Mr. Speaker, on Wednesday, November 23 the hon. member for Edmonton—St. Albert raised a very important point of order with regard to form and substance of the supplementary estimates (A) for 2005-06.
The parliamentary secretary to the government House leader responded that he would get back to the House with the government's position in due course.
Given that this Parliament may be short lived and that the government may seek to use Governor General special warrants during a dissolution for spending that the member for Edmonton—St. Albert argued was not properly before the House, I would like to know if the government has determined a position yet?
Topic: Routine Proceedings
Subtopic: Points of Order
Mr. Speaker, today being November 25, it is 12 years and one month since I was elected to Parliament along with many others here in the chamber. It is with mixed feelings today that I rise and say my farewell to this place and to my constituents.
I have certainly met some wonderful people on both sides of the House as well as wonderful people through my jobs as international trade critic, finance critic and industry critic in the last 12 years.
It is a time to say a special thanks to some wonderful people, the constituents of Peace River who have elected me in four elections. I will be going back there to spend time in retirement. I also want to thank my colleagues for the tremendous support that I have enjoyed in my 12 years in this place. I want to thank as well my family and my wife Bernice. Without their support I could not have done this job.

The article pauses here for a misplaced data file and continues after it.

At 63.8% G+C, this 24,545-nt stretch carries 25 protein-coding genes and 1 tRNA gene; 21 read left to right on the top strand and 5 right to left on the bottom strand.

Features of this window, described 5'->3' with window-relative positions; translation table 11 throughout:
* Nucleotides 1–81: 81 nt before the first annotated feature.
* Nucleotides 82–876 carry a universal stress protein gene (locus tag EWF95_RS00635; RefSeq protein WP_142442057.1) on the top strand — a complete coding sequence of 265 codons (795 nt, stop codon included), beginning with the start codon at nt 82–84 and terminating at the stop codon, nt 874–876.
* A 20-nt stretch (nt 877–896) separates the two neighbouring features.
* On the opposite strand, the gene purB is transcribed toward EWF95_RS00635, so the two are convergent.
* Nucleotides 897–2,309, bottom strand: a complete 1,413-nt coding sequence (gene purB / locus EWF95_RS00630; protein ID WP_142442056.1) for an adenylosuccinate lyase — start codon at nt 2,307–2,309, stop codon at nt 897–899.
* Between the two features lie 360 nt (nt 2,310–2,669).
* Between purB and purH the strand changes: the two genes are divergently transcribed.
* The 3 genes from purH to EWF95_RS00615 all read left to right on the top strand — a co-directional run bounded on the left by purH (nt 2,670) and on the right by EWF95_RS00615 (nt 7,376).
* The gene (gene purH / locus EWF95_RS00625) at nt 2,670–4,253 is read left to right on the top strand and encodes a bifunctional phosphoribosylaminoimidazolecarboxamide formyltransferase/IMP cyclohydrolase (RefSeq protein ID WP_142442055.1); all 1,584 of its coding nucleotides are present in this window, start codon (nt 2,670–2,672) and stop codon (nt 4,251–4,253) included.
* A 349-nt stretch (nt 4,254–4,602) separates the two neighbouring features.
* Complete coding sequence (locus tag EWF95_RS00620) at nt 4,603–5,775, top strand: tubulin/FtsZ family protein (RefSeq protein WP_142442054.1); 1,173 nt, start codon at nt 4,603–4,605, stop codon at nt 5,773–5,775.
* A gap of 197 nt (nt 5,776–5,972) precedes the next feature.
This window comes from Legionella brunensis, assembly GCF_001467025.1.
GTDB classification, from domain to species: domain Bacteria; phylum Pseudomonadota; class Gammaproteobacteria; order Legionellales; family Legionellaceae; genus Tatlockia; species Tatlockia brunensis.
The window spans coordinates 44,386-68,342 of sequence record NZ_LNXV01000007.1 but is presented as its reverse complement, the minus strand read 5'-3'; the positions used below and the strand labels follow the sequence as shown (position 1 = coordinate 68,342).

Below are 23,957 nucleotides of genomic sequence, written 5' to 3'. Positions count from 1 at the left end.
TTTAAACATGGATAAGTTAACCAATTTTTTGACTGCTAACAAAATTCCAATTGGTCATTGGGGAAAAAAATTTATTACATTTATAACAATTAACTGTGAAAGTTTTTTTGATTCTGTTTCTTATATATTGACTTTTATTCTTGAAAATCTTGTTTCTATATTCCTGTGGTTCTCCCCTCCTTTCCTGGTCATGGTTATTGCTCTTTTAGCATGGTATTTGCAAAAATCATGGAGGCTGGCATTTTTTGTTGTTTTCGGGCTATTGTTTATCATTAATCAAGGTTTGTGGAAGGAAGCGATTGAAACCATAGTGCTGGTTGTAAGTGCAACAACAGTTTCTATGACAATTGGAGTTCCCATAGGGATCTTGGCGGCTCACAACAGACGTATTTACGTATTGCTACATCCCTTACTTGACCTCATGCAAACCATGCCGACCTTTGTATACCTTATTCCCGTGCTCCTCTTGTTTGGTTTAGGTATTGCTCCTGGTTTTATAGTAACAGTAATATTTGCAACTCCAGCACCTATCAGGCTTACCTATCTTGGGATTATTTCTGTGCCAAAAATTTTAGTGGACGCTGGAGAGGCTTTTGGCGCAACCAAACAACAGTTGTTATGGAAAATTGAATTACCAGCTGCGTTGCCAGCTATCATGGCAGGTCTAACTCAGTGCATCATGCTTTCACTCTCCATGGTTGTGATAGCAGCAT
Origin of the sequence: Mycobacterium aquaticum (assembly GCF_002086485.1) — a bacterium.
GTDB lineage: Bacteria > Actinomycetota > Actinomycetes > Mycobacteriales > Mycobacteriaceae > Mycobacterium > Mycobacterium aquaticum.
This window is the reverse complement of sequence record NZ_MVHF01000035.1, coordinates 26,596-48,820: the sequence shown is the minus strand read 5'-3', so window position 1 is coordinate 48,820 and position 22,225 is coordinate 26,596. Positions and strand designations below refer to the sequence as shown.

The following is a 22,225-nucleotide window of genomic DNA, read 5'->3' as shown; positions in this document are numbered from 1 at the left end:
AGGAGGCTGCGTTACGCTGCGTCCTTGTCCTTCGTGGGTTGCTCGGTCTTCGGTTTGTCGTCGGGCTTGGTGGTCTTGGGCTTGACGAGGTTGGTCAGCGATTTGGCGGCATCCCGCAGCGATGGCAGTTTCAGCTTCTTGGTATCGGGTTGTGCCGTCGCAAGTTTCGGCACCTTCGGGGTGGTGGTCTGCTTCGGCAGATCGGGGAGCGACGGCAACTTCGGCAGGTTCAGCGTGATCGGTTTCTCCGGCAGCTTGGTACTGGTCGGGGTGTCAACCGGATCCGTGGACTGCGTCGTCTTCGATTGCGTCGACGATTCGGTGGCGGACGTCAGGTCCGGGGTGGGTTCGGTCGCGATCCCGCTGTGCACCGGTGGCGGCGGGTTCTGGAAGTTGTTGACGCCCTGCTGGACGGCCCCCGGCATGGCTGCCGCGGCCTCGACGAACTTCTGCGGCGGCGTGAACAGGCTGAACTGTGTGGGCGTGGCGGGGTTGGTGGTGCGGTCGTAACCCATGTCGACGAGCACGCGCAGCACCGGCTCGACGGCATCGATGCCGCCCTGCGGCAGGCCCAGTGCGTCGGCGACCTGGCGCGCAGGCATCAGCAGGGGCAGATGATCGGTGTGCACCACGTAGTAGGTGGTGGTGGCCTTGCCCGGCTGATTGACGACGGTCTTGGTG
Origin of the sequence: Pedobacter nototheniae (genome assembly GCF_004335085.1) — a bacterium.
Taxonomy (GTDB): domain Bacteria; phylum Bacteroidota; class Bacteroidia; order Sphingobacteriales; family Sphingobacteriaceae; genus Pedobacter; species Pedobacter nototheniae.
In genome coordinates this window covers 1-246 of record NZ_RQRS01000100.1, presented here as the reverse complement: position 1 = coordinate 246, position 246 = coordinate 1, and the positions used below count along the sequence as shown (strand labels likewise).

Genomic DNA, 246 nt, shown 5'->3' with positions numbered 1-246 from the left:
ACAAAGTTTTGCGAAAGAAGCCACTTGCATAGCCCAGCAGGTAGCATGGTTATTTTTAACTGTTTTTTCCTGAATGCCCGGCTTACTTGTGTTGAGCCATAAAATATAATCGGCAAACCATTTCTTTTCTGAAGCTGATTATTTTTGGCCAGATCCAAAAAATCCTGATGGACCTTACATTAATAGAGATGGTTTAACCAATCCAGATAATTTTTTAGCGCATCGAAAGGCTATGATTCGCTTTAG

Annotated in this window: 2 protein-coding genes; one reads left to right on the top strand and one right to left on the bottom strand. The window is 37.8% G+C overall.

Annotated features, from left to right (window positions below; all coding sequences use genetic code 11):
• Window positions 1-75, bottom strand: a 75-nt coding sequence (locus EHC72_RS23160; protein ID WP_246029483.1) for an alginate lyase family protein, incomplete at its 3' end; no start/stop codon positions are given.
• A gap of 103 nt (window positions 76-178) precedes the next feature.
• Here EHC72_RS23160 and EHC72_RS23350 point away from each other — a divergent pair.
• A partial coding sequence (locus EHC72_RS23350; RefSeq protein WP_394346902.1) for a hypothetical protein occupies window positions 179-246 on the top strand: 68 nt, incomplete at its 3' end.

History will judge us as to what kind of a commitment we made. I just want to say it has been a great privilege to have had this job for 12 years.
Topic: Statements By Members
Subtopic: Member for Peace River
Mr. Speaker, on Wednesday, after months of dithering and indecision, the finance minister signed on to the Conservative Party plan to leave income trusts alone and instead cut the double taxation on dividends. However, on the same day, the parliamentary secretary was on national television telling Canadians that the Liberals had a new plan to slap a new tax on income trusts.
Why does the government continue to threaten seniors and Canadians saving for retirement with a new tax on income trusts after the election?
Mr. Speaker, a deathbed conversion, but it will still not give seniors back all the money they lost in their income trusts as a result of the Minister of Finance.
The parliamentary secretary was absolutely clear. He said, “The trusts will be taxed going out or starting, I think, around 2007”. When will the minister reveal his hidden agenda and admit that the Liberals are on the same track? If they are re-elected, seniors and Canadians saving for retirement will be subjected to a new tax on their income trusts in the future.